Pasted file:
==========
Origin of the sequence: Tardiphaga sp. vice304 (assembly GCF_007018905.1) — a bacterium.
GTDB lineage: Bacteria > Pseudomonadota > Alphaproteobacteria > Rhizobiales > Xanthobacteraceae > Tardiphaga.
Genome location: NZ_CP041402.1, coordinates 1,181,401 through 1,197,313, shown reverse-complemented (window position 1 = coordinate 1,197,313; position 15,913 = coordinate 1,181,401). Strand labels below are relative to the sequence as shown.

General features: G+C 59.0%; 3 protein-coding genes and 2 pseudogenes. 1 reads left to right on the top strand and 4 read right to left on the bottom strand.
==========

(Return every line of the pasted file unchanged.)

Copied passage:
Origin of the sequence: Tardiphaga sp. vice304 (assembly GCF_007018905.1) — a bacterium.
GTDB lineage: Bacteria > Pseudomonadota > Alphaproteobacteria > Rhizobiales > Xanthobacteraceae > Tardiphaga.
Genome location: NZ_CP041402.1, coordinates 1,181,401 through 1,197,313, shown reverse-complemented (window position 1 = coordinate 1,197,313; position 15,913 = coordinate 1,181,401). Strand labels below are relative to the sequence as shown.

General features: G+C 59.0%; 3 protein-coding genes and 2 pseudogenes. 1 reads left to right on the top strand and 4 read right to left on the bottom strand.